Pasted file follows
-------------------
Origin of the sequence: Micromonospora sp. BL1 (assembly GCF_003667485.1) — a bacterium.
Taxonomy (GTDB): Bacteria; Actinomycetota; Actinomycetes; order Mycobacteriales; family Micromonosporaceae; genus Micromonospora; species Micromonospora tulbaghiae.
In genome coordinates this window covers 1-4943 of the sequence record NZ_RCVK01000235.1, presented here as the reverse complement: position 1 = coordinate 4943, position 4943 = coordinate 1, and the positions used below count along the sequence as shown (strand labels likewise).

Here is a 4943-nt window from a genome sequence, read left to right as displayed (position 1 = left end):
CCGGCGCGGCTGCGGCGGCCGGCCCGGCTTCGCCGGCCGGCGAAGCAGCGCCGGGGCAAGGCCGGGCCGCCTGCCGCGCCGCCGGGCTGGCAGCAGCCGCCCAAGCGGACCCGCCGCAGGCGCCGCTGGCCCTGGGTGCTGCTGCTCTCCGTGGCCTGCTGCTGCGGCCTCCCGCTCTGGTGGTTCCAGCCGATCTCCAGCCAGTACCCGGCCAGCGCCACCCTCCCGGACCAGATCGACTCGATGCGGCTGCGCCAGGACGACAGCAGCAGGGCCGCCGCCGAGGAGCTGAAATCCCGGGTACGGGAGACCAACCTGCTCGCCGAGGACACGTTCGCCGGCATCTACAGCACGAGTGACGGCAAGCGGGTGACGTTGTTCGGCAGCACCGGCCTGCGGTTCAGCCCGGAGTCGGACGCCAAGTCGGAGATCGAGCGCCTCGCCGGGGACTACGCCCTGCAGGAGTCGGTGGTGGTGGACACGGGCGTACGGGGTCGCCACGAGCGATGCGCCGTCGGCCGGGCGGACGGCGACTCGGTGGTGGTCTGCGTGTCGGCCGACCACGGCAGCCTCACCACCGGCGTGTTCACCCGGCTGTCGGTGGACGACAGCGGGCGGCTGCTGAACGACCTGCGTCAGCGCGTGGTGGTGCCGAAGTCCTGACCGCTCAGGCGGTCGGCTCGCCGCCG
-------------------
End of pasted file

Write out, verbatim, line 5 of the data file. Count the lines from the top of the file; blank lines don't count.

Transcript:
CCGGCGCGGCTGCGGCGGCCGGCCCGGCTTCGCCGGCCGGCGAAGCAGCGCCGGGGCAAGGCCGGGCCGCCTGCCGCGCCGCCGGGCTGGCAGCAGCCGCCCAAGCGGACCCGCCGCAGGCGCCGCTGGCCCTGGGTGCTGCTGCTCTCCGTGGCCTGCTGCTGCGGCCTCCCGCTCTGGTGGTTCCAGCCGATCTCCAGCCAGTACCCGGCCAGCGCCACCCTCCCGGACCAGATCGACTCGATGCGGCTGCGCCAGGACGACAGCAGCAGGGCCGCCGCCGAGGAGCTGAAATCCCGGGTACGGGAGACCAACCTGCTCGCCGAGGACACGTTCGCCGGCATCTACAGCACGAGTGACGGCAAGCGGGTGACGTTGTTCGGCAGCACCGGCCTGCGGTTCAGCCCGGAGTCGGACGCCAAGTCGGAGATCGAGCGCCTCGCCGGGGACTACGCCCTGCAGGAGTCGGTGGTGGTGGACACGGGCGTACGGGGTCGCCACGAGCGATGCGCCGTCGGCCGGGCGGACGGCGACTCGGTGGTGGTCTGCGTGTCGGCCGACCACGGCAGCCTCACCACCGGCGTGTTCACCCGGCTGTCGGTGGACGACAGCGGGCGGCTGCTGAACGACCTGCGTCAGCGCGTGGTGGTGCCGAAGTCCTGACCGCTCAGGCGGTCGGCTCGCCGCCG